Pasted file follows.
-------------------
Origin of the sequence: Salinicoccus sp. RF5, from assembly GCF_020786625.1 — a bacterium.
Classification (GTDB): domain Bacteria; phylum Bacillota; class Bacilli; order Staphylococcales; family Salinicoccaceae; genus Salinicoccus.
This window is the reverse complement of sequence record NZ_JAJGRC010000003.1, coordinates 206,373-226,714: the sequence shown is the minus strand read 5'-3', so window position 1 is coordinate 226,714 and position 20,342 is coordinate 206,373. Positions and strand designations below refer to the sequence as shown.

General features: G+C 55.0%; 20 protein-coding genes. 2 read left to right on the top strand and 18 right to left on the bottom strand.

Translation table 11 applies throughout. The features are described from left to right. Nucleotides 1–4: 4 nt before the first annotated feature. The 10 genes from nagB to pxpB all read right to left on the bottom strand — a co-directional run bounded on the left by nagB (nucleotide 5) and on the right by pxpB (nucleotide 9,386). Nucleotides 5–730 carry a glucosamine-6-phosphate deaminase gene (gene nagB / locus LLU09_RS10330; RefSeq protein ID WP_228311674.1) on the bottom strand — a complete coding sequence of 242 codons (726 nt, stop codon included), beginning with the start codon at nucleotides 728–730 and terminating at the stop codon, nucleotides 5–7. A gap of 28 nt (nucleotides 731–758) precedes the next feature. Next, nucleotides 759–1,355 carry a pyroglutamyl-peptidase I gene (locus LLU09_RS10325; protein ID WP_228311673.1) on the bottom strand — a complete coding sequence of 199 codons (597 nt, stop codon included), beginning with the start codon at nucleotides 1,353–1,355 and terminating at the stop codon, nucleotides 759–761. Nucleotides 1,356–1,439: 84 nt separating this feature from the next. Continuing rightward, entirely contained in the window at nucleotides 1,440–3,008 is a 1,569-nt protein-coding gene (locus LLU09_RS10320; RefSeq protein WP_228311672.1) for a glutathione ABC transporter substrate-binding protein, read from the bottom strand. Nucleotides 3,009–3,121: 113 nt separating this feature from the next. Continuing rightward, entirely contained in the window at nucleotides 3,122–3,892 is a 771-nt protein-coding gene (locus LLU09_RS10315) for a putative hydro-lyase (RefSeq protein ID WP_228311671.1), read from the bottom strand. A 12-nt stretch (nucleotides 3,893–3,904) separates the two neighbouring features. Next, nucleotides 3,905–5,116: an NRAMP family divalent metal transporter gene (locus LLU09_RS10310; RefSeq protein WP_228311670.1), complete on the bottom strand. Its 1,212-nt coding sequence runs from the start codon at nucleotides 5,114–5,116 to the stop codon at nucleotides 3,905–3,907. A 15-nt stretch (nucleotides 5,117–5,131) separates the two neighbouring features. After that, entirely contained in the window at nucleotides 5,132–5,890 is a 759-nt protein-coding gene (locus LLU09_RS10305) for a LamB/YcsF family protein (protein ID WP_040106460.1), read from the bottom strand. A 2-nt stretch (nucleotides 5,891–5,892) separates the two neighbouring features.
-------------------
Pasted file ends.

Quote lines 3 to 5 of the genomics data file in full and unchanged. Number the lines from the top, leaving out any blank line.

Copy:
This window is the reverse complement of sequence record NZ_JAJGRC010000003.1, coordinates 206,373-226,714: the sequence shown is the minus strand read 5'-3', so window position 1 is coordinate 226,714 and position 20,342 is coordinate 206,373. Positions and strand designations below refer to the sequence as shown.

General features: G+C 55.0%; 20 protein-coding genes. 2 read left to right on the top strand and 18 right to left on the bottom strand.

Translation table 11 applies throughout. The features are described from left to right. Nucleotides 1–4: 4 nt before the first annotated feature. The 10 genes from nagB to pxpB all read right to left on the bottom strand — a co-directional run bounded on the left by nagB (nucleotide 5) and on the right by pxpB (nucleotide 9,386). Nucleotides 5–730 carry a glucosamine-6-phosphate deaminase gene (gene nagB / locus LLU09_RS10330; RefSeq protein ID WP_228311674.1) on the bottom strand — a complete coding sequence of 242 codons (726 nt, stop codon included), beginning with the start codon at nucleotides 728–730 and terminating at the stop codon, nucleotides 5–7. A gap of 28 nt (nucleotides 731–758) precedes the next feature. Next, nucleotides 759–1,355 carry a pyroglutamyl-peptidase I gene (locus LLU09_RS10325; protein ID WP_228311673.1) on the bottom strand — a complete coding sequence of 199 codons (597 nt, stop codon included), beginning with the start codon at nucleotides 1,353–1,355 and terminating at the stop codon, nucleotides 759–761. Nucleotides 1,356–1,439: 84 nt separating this feature from the next. Continuing rightward, entirely contained in the window at nucleotides 1,440–3,008 is a 1,569-nt protein-coding gene (locus LLU09_RS10320; RefSeq protein WP_228311672.1) for a glutathione ABC transporter substrate-binding protein, read from the bottom strand. Nucleotides 3,009–3,121: 113 nt separating this feature from the next. Continuing rightward, entirely contained in the window at nucleotides 3,122–3,892 is a 771-nt protein-coding gene (locus LLU09_RS10315) for a putative hydro-lyase (RefSeq protein ID WP_228311671.1), read from the bottom strand. A 12-nt stretch (nucleotides 3,893–3,904) separates the two neighbouring features. Next, nucleotides 3,905–5,116: an NRAMP family divalent metal transporter gene (locus LLU09_RS10310; RefSeq protein WP_228311670.1), complete on the bottom strand. Its 1,212-nt coding sequence runs from the start codon at nucleotides 5,114–5,116 to the stop codon at nucleotides 3,905–3,907. A 15-nt stretch (nucleotides 5,117–5,131) separates the two neighbouring features. After that, entirely contained in the window at nucleotides 5,132–5,890 is a 759-nt protein-coding gene (locus LLU09_RS10305) for a LamB/YcsF family protein (protein ID WP_040106460.1), read from the bottom strand. A 2-nt stretch (nucleotides 5,891–5,892) separates the two neighbouring features.